A Weekly News Update on Pesticides, Health and Alternatives
See PANUPS updates service, for complete information.
February 08, 2007
Organic, worker-friendly flowers: "In flowers, too, green is the new red for Valentine's Day," reads the headline of Amy Stewart's Feb. 7 story in the San Francisco Chronicle. "The $6 billion American cut-flower industry has been slow to embrace the idea of an eco-label for cut flowers, although such programs have been popular in Europe for years." But the movement is catching on. "‘This is not just about the fact that the flowers you bring home haven't been sprayed with pesticides. You also know that when bees visited that flower, they weren't poisoned. You know that the workers who harvested those flowers were safe,'" states Napa, California biodynamic grower Patricia Damery. Influence of such pioneers "may well be felt not just here at home, but across the country and in Latin America as well," Stewart writes, with increased attention to labor conditions in addition to organic certification. If you can't find organic flowers locally, check out PAN's special offers.
President signs directive to second-guess regulatory decisions: As if slashing the budgets of U.S. regulatory agencies including the EPA and the Food and Drug Administration weren't enough, George W. Bush signed another executive order that increases Administration influence, installing political appointees to head the agencies—often representatives from the very industries they are charged with regulating. According to the New York Times, "The White House will thus have a gatekeeper in each agency to analyze the costs and the benefits of new rules and to make sure the agencies carry out the president's priorities. This strengthens the hand of the White House in shaping rules that have, in the past, often been generated by civil servants and scientific experts."
France fines Monsanto for fraudulent advertising: Agence Presse news service reported that a French court levied US $19,000 fines on both Monsanto and Scotts France for misleading the public about Roundup, Monsanto's flagship herbicide. One of the groups to which damages also must be paid stated that the court decision, "puts an end to Monsanto's lies." A former chairman of Monsanto Agriculture France had claimed that Roundup is biodegradable and "left the soil clean." Roundup's active ingredient is glyphosate. According to a June 2005 report in Environmental Health Perspectives, Roundup was found to be "...toxic to human placental...cells within 18 hours [of exposure], with concentratons lower than those found in agricultural use," and, "Roundup is always more toxic than its active ingredient." The researchers also found glyphosate and Roundup effects on sexual hormones at very low levels. This suggests that "dilution with other ingredients in Roundup may, in fact, facilitate glyphosate's hormonal impacts." Read more about Roundup.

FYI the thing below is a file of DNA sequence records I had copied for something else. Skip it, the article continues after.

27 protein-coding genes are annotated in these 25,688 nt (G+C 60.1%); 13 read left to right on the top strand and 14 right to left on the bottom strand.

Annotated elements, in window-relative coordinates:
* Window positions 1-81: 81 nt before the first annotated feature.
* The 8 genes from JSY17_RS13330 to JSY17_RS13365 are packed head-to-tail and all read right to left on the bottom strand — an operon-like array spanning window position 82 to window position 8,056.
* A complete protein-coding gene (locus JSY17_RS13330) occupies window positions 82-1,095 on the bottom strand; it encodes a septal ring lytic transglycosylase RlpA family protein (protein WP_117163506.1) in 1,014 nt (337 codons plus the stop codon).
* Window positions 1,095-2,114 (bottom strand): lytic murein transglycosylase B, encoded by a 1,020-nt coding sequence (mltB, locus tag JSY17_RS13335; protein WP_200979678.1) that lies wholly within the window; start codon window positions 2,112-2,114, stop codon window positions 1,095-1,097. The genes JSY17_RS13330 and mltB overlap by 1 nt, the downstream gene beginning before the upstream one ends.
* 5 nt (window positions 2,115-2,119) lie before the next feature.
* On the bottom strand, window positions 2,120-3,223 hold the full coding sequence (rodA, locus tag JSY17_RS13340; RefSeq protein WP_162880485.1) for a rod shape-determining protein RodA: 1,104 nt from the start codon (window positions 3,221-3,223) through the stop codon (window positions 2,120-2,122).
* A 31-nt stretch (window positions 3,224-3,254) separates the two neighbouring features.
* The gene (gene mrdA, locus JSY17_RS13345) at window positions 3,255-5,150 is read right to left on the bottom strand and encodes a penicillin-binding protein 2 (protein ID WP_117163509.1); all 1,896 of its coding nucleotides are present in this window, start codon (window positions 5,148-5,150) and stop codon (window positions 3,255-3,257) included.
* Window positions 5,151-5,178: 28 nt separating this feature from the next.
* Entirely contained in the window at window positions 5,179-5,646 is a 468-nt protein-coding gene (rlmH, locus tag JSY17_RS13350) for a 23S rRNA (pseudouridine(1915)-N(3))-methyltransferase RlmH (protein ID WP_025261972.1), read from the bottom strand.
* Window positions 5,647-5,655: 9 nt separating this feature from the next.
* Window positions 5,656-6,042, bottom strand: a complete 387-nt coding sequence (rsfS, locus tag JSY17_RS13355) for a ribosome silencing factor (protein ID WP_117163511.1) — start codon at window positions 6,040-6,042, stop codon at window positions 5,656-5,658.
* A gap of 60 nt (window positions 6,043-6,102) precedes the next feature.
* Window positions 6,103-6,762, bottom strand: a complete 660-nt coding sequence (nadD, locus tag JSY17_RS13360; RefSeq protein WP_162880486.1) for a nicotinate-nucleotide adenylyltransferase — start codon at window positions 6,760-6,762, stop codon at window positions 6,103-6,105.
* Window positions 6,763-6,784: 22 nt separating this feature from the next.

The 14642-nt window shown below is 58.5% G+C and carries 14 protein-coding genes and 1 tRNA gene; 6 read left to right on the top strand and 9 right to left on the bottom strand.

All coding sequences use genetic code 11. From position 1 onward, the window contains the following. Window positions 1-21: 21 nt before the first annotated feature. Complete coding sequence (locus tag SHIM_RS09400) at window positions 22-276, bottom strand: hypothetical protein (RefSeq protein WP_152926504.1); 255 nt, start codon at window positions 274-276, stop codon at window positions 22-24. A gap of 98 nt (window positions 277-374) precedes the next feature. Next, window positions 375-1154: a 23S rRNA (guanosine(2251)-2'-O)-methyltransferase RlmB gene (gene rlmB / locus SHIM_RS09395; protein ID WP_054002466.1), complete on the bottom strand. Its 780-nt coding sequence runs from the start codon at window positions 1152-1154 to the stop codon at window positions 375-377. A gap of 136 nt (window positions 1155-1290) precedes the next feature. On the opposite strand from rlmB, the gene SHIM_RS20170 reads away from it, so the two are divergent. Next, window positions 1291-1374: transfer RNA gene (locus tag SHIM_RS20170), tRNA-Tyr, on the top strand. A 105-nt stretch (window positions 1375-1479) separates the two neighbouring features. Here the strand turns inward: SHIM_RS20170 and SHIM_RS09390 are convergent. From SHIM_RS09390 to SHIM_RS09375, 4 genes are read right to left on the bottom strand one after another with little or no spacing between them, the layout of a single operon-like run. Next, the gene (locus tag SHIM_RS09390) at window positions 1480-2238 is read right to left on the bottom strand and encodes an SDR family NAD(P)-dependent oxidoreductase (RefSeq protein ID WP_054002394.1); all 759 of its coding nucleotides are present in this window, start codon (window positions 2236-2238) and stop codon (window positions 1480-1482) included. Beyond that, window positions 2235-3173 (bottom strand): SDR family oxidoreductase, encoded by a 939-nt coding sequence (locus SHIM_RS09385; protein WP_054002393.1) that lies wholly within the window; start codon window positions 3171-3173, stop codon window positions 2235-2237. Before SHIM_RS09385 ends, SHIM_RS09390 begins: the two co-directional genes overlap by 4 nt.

Massachusetts's residents protest Roundup: People living in Jamaica Plain and Cambridge near Boston tried but failed to convince state authorities to refrain from using Roundup in their neighborhood. The Boston Globe reports that the Massachusetts Department of Conservation and Recreation refused to halt a Roundup application on Southwest Corridor Park despite hundreds of complaints from local residents opposed to the spraying. Community members formed the Neighborhood Pesticide Action Committee seven years ago to work toward eliminating local pesticide use.
Farm labor contractor gets 30 year prison sentence: According to authorities, Ronald Evans lured homeless farmworkers, many of them undocumented, to his "work camps" where he plied them with beer, cigarettes, and crack cocaine while stealing their money. The Miami Herald reports, "The sentence...nearly closes a chapter on one of the most significant federal investigations into claims that workers toiling at the bottom of Florida's rich agricultural industry are often abused and sometimes held as virtual captives." The Herald's 2003 exposé on the camps led to the investigation, according to prosecutors.
Ag-Mart sued for failure to pay workers minimum wage: Ag-mart, one of the nation's largest tomato growers, has been sued by 200 workers for failure to pay minimum wage. Ag-mart was charged last year by North Carolina authorities for unsafe working conditions for their workers using pesticides. At least one baby has been born with birth defects to an Ag-mart worker exposed to pesticides. This week's case charges Ag-mart with "doctoring the books" and altering the hours on workers' timecards. The class action lawsuit represents over 3,000 workers, many with the Coalition of Immokalee Workers. The Fort Meyers News-Press reports.
Canadian mayor eager for pesticide ban: Mayor Fred Eisenberger of Hamilton, Ontario, is proposing a broad ban on pesticides in his city. City Council members are insisting on exemptions for agricultural use, and favor public education over a new by-law prohibiting pesticides. According to the Dundas Star News, Eisenberg told the council, "It's a public health issue. Education only goes so far. If you want, you can hold me responsible (for the bylaw)."